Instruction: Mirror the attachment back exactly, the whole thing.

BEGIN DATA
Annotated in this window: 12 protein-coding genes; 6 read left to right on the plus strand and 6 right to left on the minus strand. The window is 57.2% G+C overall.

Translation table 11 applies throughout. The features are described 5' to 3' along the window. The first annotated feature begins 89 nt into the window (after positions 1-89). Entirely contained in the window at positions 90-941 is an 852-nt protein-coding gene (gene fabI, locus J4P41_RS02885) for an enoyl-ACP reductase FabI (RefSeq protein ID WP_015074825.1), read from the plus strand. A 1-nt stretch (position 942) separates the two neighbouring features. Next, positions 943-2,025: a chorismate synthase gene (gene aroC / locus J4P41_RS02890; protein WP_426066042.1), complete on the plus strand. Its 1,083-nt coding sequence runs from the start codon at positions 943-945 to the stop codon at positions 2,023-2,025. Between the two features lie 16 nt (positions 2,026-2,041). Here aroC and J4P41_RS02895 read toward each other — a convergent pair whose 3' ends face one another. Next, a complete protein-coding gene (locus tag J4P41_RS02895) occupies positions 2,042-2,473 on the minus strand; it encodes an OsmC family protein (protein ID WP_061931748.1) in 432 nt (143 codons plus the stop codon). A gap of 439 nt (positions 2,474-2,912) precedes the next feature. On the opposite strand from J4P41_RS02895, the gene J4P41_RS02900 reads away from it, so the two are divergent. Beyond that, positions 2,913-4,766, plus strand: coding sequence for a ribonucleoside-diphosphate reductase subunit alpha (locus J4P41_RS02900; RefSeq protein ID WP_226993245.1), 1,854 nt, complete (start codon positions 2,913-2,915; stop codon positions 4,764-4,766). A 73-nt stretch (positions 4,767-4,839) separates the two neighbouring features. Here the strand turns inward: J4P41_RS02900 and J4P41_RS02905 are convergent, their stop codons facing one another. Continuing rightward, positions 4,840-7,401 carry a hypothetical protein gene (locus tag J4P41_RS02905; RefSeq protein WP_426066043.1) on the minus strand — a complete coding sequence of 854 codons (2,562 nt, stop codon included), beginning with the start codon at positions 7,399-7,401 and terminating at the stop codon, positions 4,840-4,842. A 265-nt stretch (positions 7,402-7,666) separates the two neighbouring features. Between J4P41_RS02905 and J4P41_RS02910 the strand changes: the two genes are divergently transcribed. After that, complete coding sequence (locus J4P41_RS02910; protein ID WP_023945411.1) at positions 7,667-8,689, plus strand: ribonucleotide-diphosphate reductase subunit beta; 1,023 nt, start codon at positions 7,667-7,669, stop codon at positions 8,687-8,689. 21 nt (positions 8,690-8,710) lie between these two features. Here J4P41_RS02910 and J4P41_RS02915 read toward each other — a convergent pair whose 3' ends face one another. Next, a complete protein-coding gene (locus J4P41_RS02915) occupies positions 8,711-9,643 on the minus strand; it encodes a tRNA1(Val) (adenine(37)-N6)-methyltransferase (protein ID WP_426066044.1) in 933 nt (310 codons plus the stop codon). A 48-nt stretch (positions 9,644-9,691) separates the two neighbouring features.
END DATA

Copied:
Annotated in this window: 12 protein-coding genes; 6 read left to right on the plus strand and 6 right to left on the minus strand. The window is 57.2% G+C overall.

Translation table 11 applies throughout. The features are described 5' to 3' along the window. The first annotated feature begins 89 nt into the window (after positions 1-89). Entirely contained in the window at positions 90-941 is an 852-nt protein-coding gene (gene fabI, locus J4P41_RS02885) for an enoyl-ACP reductase FabI (RefSeq protein ID WP_015074825.1), read from the plus strand. A 1-nt stretch (position 942) separates the two neighbouring features. Next, positions 943-2,025: a chorismate synthase gene (gene aroC / locus J4P41_RS02890; protein WP_426066042.1), complete on the plus strand. Its 1,083-nt coding sequence runs from the start codon at positions 943-945 to the stop codon at positions 2,023-2,025. Between the two features lie 16 nt (positions 2,026-2,041). Here aroC and J4P41_RS02895 read toward each other — a convergent pair whose 3' ends face one another. Next, a complete protein-coding gene (locus tag J4P41_RS02895) occupies positions 2,042-2,473 on the minus strand; it encodes an OsmC family protein (protein ID WP_061931748.1) in 432 nt (143 codons plus the stop codon). A gap of 439 nt (positions 2,474-2,912) precedes the next feature. On the opposite strand from J4P41_RS02895, the gene J4P41_RS02900 reads away from it, so the two are divergent. Beyond that, positions 2,913-4,766, plus strand: coding sequence for a ribonucleoside-diphosphate reductase subunit alpha (locus J4P41_RS02900; RefSeq protein ID WP_226993245.1), 1,854 nt, complete (start codon positions 2,913-2,915; stop codon positions 4,764-4,766). A 73-nt stretch (positions 4,767-4,839) separates the two neighbouring features. Here the strand turns inward: J4P41_RS02900 and J4P41_RS02905 are convergent, their stop codons facing one another. Continuing rightward, positions 4,840-7,401 carry a hypothetical protein gene (locus tag J4P41_RS02905; RefSeq protein WP_426066043.1) on the minus strand — a complete coding sequence of 854 codons (2,562 nt, stop codon included), beginning with the start codon at positions 7,399-7,401 and terminating at the stop codon, positions 4,840-4,842. A 265-nt stretch (positions 7,402-7,666) separates the two neighbouring features. Between J4P41_RS02905 and J4P41_RS02910 the strand changes: the two genes are divergently transcribed. After that, complete coding sequence (locus J4P41_RS02910; protein ID WP_023945411.1) at positions 7,667-8,689, plus strand: ribonucleotide-diphosphate reductase subunit beta; 1,023 nt, start codon at positions 7,667-7,669, stop codon at positions 8,687-8,689. 21 nt (positions 8,690-8,710) lie between these two features. Here J4P41_RS02910 and J4P41_RS02915 read toward each other — a convergent pair whose 3' ends face one another. Next, a complete protein-coding gene (locus J4P41_RS02915) occupies positions 8,711-9,643 on the minus strand; it encodes a tRNA1(Val) (adenine(37)-N6)-methyltransferase (protein ID WP_426066044.1) in 933 nt (310 codons plus the stop codon). A 48-nt stretch (positions 9,644-9,691) separates the two neighbouring features.